There are two types of people in the world: those in favor of the Louis Vuitton bag that fictional style icon Carrie Bradshaw (Sarah Jessica Parker) gave her assistant Louise (played Jennifer Hudson) in the first "Sex and the City" movie and then — well, everyone else.
The bag's likability (or lack thereof) has been a topic of conversation among fans since the film premiered in 2008. The overall consensus is that Bradshaw should've gotten her beloved Louise from St. Louis something a bit more timeless; others' pure disdain for its colorful and somewhat gaudy appearance trumps any and all concern with practicality.
However, after some self-reflection, growth — I was 14 the first time I saw it — and a bit more context, I have admittedly converted from the camp of the latter, and I'm here to make a case for my controversial take.
Let's start off with some background on the bag in question: Louis Vuitton's Motard Firebird debuted on the brand's Spring 2008 runway. It was eventually produced in two eye-catching color ways: the yellow, black and pink "Neon Noir" seen in the movie and a mix of yellow, pinks and greens dubbed "Pastel."
The limited-edition Marc Jacobs-era style was designed in collaboration with artist Richard Prince, the famed photographer and painter known for his abstract designs, use of bright colors and copious amounts of pop-culture portraits. (In more recent times, he's made headlines for his "Instagram Art" project.)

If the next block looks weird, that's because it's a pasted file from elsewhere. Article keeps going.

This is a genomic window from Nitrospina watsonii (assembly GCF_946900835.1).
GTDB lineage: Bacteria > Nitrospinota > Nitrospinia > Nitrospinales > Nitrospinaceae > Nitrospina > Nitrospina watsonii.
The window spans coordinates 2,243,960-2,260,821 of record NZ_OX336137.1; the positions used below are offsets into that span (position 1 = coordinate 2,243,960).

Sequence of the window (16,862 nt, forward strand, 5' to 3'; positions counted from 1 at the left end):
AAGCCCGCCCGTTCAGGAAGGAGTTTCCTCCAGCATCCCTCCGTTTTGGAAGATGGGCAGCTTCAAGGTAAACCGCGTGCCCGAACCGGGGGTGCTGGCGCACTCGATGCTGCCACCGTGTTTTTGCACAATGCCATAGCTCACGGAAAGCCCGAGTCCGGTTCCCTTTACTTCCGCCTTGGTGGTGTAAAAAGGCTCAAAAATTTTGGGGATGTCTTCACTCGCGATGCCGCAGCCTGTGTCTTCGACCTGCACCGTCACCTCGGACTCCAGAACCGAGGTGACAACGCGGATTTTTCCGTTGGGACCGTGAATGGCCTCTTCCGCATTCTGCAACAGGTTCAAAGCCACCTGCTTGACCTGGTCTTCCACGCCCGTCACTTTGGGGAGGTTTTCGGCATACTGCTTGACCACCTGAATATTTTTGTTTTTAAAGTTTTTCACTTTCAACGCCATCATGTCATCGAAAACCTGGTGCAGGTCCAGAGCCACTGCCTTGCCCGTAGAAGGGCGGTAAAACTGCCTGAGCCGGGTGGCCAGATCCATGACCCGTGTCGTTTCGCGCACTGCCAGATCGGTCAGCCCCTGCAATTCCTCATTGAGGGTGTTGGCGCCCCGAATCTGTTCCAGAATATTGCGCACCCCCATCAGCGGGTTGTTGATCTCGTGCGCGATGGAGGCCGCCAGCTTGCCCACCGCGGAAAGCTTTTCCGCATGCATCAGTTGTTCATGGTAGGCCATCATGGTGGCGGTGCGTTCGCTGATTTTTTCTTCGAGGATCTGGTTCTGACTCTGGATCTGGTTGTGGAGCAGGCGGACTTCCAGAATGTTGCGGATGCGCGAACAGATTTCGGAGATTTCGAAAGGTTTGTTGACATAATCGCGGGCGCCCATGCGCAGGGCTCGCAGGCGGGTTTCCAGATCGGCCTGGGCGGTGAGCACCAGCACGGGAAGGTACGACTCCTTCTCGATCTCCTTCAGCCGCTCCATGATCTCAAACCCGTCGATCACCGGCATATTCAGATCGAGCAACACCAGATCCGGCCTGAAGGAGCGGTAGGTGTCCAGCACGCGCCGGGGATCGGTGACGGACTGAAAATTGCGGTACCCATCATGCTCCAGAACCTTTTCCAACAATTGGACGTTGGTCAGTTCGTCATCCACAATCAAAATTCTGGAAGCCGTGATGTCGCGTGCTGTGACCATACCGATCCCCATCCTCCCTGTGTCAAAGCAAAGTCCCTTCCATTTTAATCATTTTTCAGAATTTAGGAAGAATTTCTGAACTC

The well-sized silhouette is constructed with the storied maison's monogrammed motard velvet, as well as patent leather with contrast stitching and candy-colored resin stones along the exterior. Inside is a luxurious silk lining and concealed compartments to store your smaller essentials.
Despite its artistic origins, many on social media have concluded that the bag itself is simply unattractive... to put it lightly.
In a 2019 post, resident "Sex and the City" experts Chelsea Fairless and Lauren Garroni, the duo behind Instagram's preeminent account about the original show, @everyoutfitonsatc, had this to say about the... situation: "You know when two really hot people f*ck but their baby is NOT cute? This purse is kind of like that, because we have no idea how a collaboration between two creative powerhouses, Richard Prince and Marc Jacobs, could result in something so unfortunate."
After opening up the conversation on my own Instagram stories last year, several of my followers went as far as calling it "hideous," saying that Louise would have been better off with a tried-and-true classic, like a Neverfull tote or Speedy duffle. Others insinuated that Bradshaw would have never carried it herself — so why buy it for JHud?
While beauty is absolutely in the eye of the beholder, let's consider the facts: Both the bag and the movie came out the same year, meaning the style was current season — and knowing what we know about Carrie, an avid consumer of fashion who happened to work at Vogue at the time, an in-season Louis Vuitton bag designed in collaboration with an iconic artist would be right up her proverbial alley.